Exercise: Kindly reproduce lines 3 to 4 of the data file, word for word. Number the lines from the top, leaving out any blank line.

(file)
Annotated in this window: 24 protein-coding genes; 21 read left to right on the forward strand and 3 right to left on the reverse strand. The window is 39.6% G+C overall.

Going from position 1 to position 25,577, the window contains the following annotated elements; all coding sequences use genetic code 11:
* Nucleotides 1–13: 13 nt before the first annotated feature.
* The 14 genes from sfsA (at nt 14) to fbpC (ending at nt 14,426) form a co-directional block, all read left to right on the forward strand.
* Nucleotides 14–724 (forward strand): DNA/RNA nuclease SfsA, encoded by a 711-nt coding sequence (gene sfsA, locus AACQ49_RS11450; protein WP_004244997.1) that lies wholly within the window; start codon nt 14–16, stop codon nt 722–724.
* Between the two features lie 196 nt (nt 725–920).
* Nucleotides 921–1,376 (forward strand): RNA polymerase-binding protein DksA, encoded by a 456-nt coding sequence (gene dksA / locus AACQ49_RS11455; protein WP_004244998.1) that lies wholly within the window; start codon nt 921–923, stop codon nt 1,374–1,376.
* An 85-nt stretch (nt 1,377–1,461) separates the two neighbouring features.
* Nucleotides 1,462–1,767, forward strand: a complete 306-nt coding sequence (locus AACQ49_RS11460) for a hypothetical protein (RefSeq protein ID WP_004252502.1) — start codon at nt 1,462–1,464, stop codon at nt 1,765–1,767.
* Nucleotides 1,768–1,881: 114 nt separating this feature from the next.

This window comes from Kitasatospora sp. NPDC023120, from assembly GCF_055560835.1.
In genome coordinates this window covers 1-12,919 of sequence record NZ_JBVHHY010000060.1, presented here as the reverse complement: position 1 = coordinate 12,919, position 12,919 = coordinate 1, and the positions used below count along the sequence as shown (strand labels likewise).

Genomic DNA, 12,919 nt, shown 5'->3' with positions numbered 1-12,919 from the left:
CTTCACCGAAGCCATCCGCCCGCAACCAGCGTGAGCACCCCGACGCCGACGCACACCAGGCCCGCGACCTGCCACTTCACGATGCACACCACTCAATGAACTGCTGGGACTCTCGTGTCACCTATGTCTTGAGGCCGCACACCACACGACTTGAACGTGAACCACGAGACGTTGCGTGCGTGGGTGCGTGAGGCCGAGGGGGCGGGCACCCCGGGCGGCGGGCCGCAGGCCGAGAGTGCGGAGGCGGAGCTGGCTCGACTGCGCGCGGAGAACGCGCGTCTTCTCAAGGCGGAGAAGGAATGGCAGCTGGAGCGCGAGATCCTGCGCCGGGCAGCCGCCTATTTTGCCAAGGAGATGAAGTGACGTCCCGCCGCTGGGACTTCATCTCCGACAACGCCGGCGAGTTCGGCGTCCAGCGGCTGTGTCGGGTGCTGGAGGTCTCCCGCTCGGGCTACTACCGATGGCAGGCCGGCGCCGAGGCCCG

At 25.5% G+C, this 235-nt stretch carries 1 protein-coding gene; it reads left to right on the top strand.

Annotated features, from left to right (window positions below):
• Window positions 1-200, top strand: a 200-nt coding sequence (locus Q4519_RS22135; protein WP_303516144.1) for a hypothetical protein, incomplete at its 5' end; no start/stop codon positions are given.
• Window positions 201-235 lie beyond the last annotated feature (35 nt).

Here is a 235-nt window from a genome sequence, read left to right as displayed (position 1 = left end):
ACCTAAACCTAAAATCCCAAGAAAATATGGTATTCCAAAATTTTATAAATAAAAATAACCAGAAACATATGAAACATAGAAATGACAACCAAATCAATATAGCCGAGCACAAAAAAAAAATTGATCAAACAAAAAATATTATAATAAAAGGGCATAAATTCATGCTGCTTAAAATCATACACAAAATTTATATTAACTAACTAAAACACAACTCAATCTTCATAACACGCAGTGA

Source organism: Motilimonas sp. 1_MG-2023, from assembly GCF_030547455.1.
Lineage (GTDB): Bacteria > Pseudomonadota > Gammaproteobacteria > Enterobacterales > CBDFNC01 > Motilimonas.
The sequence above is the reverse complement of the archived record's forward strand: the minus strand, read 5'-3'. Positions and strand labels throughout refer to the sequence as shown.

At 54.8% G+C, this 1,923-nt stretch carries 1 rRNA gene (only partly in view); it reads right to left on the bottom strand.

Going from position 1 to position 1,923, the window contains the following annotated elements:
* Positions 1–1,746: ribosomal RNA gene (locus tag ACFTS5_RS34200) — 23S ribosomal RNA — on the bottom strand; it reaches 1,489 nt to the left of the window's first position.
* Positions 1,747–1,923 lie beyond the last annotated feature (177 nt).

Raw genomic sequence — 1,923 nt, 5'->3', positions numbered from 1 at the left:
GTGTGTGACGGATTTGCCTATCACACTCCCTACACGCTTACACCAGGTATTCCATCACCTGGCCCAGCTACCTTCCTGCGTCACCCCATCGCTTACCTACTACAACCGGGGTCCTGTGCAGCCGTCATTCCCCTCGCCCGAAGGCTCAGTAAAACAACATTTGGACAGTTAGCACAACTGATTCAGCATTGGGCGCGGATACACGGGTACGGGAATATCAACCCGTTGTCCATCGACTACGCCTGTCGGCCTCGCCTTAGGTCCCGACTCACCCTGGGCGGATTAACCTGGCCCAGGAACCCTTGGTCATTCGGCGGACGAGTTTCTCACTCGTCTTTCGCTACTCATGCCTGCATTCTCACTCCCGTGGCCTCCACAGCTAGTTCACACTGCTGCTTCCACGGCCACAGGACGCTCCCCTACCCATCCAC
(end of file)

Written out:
* Nucleotides 1–13: 13 nt before the first annotated feature.
* The 14 genes from sfsA (at nt 14) to fbpC (ending at nt 14,426) form a co-directional block, all read left to right on the forward strand.